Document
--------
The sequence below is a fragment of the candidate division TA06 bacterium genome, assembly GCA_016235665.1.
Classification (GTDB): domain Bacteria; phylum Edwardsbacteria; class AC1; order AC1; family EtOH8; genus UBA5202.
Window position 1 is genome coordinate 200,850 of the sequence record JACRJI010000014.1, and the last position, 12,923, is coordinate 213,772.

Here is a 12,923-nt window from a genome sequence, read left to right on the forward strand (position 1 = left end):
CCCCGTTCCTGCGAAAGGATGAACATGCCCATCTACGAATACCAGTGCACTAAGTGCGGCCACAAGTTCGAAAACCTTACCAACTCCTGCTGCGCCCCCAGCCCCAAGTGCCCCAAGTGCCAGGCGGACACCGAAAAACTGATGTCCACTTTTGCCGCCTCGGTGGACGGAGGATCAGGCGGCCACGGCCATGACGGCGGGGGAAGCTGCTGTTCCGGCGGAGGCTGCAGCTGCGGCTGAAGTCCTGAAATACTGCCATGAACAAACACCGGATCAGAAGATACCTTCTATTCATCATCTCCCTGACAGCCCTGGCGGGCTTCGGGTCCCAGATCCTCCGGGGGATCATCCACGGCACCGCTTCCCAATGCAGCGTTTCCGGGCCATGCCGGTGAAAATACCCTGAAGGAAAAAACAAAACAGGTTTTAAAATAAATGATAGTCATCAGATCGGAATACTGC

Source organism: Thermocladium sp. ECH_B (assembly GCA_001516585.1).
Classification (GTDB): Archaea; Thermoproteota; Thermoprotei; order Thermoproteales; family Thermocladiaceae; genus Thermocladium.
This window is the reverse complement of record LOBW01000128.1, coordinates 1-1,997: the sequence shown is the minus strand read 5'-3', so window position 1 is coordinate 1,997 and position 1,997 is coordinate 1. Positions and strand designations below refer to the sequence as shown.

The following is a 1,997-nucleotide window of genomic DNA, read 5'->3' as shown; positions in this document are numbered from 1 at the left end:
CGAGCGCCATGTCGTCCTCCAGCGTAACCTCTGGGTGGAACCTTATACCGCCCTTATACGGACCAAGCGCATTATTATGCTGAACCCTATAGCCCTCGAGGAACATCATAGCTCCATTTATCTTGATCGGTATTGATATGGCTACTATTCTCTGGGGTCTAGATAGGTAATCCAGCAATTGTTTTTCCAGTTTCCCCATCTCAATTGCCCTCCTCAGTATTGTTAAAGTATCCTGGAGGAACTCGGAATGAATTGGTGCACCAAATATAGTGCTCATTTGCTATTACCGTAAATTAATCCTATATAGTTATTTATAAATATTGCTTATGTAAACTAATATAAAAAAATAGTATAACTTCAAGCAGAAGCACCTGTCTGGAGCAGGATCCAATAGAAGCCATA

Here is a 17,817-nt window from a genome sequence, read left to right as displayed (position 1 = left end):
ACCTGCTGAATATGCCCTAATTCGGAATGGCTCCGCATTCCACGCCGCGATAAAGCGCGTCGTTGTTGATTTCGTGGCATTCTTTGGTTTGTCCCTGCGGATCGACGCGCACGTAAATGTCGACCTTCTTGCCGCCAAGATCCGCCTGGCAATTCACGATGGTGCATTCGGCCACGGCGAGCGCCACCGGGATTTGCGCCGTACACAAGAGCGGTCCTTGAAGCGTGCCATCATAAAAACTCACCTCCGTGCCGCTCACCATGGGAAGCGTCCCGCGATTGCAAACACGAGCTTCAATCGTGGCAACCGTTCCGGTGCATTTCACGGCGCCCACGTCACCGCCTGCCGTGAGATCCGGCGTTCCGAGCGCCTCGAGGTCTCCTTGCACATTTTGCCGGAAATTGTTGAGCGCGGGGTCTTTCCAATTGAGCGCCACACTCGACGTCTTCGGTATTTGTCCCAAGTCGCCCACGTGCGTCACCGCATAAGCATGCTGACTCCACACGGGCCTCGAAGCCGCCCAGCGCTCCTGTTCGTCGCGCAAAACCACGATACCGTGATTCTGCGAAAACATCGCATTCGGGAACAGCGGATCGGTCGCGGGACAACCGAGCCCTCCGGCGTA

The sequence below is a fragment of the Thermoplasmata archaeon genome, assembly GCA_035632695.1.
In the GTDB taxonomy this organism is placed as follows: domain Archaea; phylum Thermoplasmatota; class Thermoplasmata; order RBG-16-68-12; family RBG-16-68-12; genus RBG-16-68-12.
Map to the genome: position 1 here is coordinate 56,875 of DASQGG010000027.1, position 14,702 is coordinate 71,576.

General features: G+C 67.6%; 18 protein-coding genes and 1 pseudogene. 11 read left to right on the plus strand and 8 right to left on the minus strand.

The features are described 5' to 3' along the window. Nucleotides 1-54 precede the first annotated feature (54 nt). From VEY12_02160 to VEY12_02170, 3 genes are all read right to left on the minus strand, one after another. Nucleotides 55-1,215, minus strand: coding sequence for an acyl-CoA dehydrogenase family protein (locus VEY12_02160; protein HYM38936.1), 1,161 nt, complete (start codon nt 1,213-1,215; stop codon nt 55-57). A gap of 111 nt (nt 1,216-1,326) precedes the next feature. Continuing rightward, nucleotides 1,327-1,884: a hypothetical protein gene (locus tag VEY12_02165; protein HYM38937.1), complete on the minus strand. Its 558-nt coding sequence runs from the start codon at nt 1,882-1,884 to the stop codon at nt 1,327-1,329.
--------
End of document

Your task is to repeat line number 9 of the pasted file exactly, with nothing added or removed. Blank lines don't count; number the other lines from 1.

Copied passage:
The following is a 1,997-nucleotide window of genomic DNA, read 5'->3' as shown; positions in this document are numbered from 1 at the left end: